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FLTA Best Practices


Orienting Your FLTA

Many FLTAs participate in a pre-departure orientation and all participate in a summer orientation. It is also a good idea to orient your FLTA to living and working on campus.

  1. Register your FLTA to participate in your institution’s international student orientation. You should exempt your FLTA from sessions that are not relevant to them, such as F-1 student visa regulations, Optional Practical Training, employment, etc.

  2. Register your FLTA to participate in your institution’s graduate student orientation. If this is not possible, discuss your class attendance policy with your FLTA. For example, is it okay for the FLTA to miss class with your permission to attend conferences or workshops?

  3. Register your FLTA to participate in your institution’s new faculty orientation. If this is not possible, share your department’s culture and policies regarding grading, extra credit, practices such as “dropping the lowest test score,” etc.

Getting Involved in the Community

The mission of the Fulbright Program is to promote mutual understanding between the people of the US and the people of other nations. As teaching and studying responsibilities increase, FLTAs tend to neglect their role as a cultural ambassador. Encourage your FLTA to get involved in the community.

  1. Encourage your FLTA to join campus clubs and organizations. This will connect them with US students with shared hobbies and interests.

  2. Encourage your FLTA to volunteer in the community. The website hosts a user-friendly database of opportunities to volunteer around the country. Volunteering allows FLTAs to meet members of their community beyond campus.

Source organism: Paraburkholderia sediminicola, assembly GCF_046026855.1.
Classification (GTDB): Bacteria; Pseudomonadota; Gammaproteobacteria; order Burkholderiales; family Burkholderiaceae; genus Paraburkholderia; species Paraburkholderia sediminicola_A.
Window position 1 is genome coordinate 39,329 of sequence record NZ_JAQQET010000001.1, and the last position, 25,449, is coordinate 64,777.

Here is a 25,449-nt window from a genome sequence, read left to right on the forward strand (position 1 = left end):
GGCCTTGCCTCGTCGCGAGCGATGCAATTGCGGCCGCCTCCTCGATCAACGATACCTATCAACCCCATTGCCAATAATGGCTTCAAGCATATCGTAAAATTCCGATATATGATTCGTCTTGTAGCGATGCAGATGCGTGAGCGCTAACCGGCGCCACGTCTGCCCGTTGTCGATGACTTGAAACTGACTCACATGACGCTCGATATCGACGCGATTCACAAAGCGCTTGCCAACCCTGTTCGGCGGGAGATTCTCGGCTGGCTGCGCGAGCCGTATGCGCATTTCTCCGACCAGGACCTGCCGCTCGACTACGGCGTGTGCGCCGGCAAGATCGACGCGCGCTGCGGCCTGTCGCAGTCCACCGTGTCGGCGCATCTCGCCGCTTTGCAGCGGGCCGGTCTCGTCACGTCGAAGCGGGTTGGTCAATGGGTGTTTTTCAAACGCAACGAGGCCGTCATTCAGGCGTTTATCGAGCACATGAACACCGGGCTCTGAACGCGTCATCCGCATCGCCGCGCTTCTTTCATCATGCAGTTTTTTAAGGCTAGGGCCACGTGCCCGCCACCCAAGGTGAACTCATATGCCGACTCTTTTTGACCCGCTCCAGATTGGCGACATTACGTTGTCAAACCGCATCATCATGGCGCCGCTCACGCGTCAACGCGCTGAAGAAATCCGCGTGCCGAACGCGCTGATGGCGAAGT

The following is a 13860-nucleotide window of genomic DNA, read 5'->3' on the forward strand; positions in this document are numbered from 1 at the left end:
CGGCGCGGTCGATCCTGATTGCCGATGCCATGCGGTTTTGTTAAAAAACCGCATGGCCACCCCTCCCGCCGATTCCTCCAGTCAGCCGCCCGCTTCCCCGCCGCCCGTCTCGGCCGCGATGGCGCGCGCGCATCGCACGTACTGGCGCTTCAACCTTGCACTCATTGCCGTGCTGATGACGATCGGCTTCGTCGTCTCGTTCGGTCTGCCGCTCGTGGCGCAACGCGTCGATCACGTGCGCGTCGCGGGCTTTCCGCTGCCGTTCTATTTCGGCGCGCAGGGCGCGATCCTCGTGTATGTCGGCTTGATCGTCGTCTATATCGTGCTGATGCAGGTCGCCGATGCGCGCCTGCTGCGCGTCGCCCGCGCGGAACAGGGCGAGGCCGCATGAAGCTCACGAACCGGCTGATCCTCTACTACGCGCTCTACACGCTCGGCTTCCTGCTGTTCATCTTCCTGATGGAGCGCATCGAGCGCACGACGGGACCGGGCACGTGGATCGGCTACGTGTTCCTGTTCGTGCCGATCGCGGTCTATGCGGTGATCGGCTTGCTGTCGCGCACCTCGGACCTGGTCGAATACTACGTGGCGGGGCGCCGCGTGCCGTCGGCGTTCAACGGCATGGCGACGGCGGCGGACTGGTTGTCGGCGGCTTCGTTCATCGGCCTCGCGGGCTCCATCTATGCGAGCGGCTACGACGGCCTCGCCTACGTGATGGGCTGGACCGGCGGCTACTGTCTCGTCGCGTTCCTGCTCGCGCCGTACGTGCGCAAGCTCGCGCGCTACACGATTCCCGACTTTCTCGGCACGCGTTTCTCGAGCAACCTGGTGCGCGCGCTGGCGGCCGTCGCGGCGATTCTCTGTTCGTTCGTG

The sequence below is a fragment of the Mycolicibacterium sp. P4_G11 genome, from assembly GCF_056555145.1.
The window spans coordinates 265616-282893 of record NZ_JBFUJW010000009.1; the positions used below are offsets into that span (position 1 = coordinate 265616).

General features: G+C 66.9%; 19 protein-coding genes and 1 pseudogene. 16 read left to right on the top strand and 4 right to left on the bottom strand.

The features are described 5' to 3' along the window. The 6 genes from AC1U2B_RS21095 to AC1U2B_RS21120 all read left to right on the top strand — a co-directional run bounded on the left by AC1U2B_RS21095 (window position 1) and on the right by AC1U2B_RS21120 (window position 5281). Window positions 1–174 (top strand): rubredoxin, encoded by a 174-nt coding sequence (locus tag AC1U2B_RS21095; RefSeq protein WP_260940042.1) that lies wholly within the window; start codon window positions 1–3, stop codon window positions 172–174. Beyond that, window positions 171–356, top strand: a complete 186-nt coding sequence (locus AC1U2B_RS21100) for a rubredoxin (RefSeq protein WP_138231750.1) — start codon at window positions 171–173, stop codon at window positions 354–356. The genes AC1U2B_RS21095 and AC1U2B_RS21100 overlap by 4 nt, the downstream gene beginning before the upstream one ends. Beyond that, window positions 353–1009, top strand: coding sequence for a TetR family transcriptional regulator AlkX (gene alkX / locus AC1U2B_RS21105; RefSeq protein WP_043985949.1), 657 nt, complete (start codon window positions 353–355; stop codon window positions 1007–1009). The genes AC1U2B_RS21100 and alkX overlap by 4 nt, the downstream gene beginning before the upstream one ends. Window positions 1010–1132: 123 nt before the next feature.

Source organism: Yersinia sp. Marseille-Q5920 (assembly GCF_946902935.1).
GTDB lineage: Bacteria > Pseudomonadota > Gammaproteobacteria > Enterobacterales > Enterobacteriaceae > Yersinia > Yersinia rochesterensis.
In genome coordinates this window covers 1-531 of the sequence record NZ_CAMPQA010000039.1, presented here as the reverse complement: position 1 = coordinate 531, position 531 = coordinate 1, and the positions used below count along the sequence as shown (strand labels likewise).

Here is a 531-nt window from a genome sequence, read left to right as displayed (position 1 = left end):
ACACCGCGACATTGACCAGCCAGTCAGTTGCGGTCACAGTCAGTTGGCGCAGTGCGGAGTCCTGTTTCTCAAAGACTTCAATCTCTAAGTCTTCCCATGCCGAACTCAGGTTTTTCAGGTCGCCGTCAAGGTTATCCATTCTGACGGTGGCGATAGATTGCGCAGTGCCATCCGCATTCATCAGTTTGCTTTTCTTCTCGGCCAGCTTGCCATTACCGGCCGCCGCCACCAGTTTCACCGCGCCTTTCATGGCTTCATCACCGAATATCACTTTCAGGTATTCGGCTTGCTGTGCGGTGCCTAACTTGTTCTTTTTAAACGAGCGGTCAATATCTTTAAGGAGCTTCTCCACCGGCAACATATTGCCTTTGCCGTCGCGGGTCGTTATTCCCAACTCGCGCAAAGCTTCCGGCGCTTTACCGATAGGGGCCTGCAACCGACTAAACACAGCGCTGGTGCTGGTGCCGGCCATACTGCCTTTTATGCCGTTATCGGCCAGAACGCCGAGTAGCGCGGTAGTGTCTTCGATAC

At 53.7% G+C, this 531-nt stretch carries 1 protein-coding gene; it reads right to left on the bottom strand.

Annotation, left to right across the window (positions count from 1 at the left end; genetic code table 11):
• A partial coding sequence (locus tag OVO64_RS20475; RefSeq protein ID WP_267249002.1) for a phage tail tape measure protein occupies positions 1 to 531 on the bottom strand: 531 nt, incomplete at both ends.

3. Connect your FLTA with a host family. Having a host family is a wonderful way for your FLTA to build deeper connections in your community. Host families often greet FLTAs at the airport, provide temporary housing if needed, and invite FLTAs for celebratory meals and holidays. This mutually-beneficial arrangement often leads to lifelong friendships.

  4. Work with your FLTA to find opportunities to speak at local schools. The FLTA may be the only person from their country or region that many Americans will ever meet. Speaking at a school is a unique opportunity to help shape a child’s view of the world and of people of the FLTA’s region. Many hosts establish relationships with local schools and schedule regular monthly or bi-monthly visits.

  5. Assign your FLTA responsibilities for international week. For example, ask them to set up a booth representing their country, participate in a talent show, cook traditional dishes to share, put on a cooking demonstration, etc.

  6. Assign your FLTA to host a language table, movie night, or other activity to share their language and culture in a fun, casual setting.